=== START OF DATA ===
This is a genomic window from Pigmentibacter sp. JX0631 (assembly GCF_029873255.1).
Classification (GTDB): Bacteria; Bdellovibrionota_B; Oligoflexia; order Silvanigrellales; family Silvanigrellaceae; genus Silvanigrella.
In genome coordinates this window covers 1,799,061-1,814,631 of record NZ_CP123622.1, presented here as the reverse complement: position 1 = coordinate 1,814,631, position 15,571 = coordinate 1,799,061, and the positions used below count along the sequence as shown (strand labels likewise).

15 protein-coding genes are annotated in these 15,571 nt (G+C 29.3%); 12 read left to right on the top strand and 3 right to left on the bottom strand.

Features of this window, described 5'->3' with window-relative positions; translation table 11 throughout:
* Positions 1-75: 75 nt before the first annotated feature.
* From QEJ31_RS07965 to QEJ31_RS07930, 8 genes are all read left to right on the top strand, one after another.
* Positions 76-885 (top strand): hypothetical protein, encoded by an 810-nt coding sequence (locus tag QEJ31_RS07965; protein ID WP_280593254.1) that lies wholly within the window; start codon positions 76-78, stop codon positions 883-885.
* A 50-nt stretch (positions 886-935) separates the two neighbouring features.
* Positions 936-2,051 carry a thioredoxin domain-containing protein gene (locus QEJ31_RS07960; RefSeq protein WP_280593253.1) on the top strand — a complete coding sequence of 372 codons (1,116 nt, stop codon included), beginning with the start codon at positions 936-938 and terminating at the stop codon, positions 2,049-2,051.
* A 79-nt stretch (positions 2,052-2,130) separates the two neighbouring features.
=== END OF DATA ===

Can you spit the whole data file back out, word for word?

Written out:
This is a genomic window from Pigmentibacter sp. JX0631 (assembly GCF_029873255.1).
Classification (GTDB): Bacteria; Bdellovibrionota_B; Oligoflexia; order Silvanigrellales; family Silvanigrellaceae; genus Silvanigrella.
In genome coordinates this window covers 1,799,061-1,814,631 of record NZ_CP123622.1, presented here as the reverse complement: position 1 = coordinate 1,814,631, position 15,571 = coordinate 1,799,061, and the positions used below count along the sequence as shown (strand labels likewise).

15 protein-coding genes are annotated in these 15,571 nt (G+C 29.3%); 12 read left to right on the top strand and 3 right to left on the bottom strand.

Features of this window, described 5'->3' with window-relative positions; translation table 11 throughout:
* Positions 1-75: 75 nt before the first annotated feature.
* From QEJ31_RS07965 to QEJ31_RS07930, 8 genes are all read left to right on the top strand, one after another.
* Positions 76-885 (top strand): hypothetical protein, encoded by an 810-nt coding sequence (locus tag QEJ31_RS07965; protein ID WP_280593254.1) that lies wholly within the window; start codon positions 76-78, stop codon positions 883-885.
* A 50-nt stretch (positions 886-935) separates the two neighbouring features.
* Positions 936-2,051 carry a thioredoxin domain-containing protein gene (locus QEJ31_RS07960; RefSeq protein WP_280593253.1) on the top strand — a complete coding sequence of 372 codons (1,116 nt, stop codon included), beginning with the start codon at positions 936-938 and terminating at the stop codon, positions 2,049-2,051.
* A 79-nt stretch (positions 2,052-2,130) separates the two neighbouring features.